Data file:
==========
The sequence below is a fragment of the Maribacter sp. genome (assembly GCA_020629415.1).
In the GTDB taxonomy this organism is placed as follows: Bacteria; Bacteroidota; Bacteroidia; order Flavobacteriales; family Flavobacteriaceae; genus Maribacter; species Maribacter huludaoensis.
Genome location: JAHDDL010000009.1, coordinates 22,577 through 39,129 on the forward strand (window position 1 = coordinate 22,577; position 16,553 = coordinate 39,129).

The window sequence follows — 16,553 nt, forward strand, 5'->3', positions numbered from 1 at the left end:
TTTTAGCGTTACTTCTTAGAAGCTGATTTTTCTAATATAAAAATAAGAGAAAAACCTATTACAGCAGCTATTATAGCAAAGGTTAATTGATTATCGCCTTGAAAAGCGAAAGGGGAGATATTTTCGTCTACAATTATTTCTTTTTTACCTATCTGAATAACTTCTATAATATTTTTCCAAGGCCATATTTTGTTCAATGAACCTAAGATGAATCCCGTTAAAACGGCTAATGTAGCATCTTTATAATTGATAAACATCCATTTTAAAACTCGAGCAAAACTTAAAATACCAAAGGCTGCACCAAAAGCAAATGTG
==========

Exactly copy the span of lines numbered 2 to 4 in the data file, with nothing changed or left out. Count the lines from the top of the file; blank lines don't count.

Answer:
In the GTDB taxonomy this organism is placed as follows: Bacteria; Bacteroidota; Bacteroidia; order Flavobacteriales; family Flavobacteriaceae; genus Maribacter; species Maribacter huludaoensis.
Genome location: JAHDDL010000009.1, coordinates 22,577 through 39,129 on the forward strand (window position 1 = coordinate 22,577; position 16,553 = coordinate 39,129).

The window sequence follows — 16,553 nt, forward strand, 5'->3', positions numbered from 1 at the left end: